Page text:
The April 13, 2018, American-British-French strike on Syria was wider in scope and effect than that of April 2017 on Shairat Air Base; both conducted as punishment for the Syrian regime’s use of chemical weapons against civilians and intended to send a message of deterrence. But while the political impact of the latest action appears to be limited and is not expected to force the regime to seek a solution for the Syrian crisis through a political transition, it has shown again that the Trump Administration is still bereft of a comprehensive strategy for Syria.
Soon after the strikes ended on suspected chemical weapons sites, Syrian President Bashar al-Assad appeared defiant and began military action against rebel-held areas in the south. Russia rejected the rationale for the strikes and showed that it is not interested in offering any concessions, especially as Trump announced that the mission was accomplished. Indeed, Russia saw the strikes as a ruse by the president to tamp down the negative media coverage of his past and to show that he is different from former President Barack Obama regarding red lines. It also saw that French President Emmanuel Macron needed to show his resolve and that British Prime Minister Teresa May merely wanted to avenge the poisoning an ex-Russian spy on British soil.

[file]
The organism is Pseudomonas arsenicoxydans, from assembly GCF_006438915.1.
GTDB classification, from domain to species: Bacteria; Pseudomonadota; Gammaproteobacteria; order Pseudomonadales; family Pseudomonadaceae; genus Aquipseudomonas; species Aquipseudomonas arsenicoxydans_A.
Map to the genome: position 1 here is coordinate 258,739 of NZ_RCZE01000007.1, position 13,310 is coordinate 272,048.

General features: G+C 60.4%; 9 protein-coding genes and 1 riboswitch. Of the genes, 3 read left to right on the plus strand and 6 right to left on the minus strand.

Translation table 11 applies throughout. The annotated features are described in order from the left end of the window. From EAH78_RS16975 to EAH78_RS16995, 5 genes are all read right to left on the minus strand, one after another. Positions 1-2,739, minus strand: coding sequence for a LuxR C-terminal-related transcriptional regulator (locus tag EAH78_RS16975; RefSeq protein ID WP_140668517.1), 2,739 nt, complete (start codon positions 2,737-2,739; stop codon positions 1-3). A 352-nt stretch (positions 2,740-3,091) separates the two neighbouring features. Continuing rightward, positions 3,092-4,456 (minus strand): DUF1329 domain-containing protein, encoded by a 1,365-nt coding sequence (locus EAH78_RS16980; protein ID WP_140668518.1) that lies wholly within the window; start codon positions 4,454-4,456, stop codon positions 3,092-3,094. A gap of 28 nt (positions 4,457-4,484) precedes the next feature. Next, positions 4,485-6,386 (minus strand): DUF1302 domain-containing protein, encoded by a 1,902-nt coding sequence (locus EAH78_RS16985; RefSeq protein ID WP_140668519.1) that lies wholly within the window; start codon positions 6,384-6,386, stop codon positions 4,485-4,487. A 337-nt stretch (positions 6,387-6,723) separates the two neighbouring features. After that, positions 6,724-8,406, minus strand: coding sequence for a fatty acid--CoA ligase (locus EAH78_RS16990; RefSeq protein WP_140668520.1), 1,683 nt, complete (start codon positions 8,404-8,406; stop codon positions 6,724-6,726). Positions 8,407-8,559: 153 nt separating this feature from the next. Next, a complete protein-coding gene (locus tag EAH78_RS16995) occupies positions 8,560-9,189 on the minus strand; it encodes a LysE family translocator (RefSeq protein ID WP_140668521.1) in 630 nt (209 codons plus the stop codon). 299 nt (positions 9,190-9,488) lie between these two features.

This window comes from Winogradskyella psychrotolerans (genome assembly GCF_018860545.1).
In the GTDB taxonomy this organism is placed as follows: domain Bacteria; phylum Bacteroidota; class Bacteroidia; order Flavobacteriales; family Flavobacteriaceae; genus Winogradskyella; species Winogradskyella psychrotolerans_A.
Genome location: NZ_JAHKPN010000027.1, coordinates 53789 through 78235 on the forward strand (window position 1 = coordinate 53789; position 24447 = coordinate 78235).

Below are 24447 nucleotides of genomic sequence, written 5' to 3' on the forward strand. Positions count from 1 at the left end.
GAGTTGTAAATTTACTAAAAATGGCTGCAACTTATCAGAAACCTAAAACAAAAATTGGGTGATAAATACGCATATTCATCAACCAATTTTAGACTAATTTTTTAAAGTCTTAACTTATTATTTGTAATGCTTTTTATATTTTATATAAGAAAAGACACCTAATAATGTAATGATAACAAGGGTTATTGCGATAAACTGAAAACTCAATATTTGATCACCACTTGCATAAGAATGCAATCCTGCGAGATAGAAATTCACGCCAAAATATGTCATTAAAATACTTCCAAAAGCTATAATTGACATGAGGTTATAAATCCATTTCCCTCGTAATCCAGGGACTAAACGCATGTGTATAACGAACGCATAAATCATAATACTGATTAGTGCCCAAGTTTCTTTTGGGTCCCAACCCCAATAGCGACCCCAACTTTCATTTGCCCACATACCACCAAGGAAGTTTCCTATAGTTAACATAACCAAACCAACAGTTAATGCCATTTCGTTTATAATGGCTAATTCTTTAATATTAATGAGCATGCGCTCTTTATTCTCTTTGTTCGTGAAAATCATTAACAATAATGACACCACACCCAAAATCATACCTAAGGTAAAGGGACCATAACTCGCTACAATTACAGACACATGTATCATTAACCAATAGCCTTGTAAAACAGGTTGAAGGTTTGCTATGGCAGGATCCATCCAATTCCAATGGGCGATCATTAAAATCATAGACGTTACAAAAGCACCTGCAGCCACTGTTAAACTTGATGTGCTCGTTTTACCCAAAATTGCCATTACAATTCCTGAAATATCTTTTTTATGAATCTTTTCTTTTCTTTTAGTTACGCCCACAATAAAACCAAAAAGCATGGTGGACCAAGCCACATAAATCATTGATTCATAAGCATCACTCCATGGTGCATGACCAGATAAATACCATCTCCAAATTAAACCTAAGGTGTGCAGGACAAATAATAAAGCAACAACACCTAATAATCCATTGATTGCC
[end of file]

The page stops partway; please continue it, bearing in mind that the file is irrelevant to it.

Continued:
What is required now is a firmer and stronger response to the use of chemical weapons in Syria since Assad will not be deterred from using them and all other means of war against civilians in areas outside of his control. More regime assets should be struck such as military headquarters and sensitive positions as well as personnel involved in attacking unarmed civilians. There also should be some thinking of attacking symbolic targets such as presidential palaces so that the regime and its supporters may be pressed and compelled to compromise.
Specifically, a Kosovo-like military campaign should be pursued to weaken the Syrian regime’s fighting capabilities in preparation for a political solution. In 1999, the Clinton Administration led a NATO mission against Yugoslav forces in Kosovo that lasted weeks and resulted in former Yugoslav President Slobodan Milosovic suing for peace. Russia and China opposed that mission at the United Nations Security Council just as they would today against Syria’s regime. But the humanitarian reasons for the Kosovo action are now many times more pronounced in the Syrian case; hundreds of thousands have died, eight million Syrians have been made refugees, and six to seven million others have been displaced inside the country.
A political solution would then follow military action against the Syria regime. The international community should form a joint United Nations-Arab League commission that would devise and implement a political solution and supervise the delivery of humanitarian assistance throughout Syria. Importantly, the commission should work on mechanisms for a post-Assad political arrangement that guarantees a transition to a democratic system. Absent the international community’s involvement in changing conditions in Syria, the Syrian regime will once again resume its onslaught, including chemical and conventional weapons, against Syrian civilians.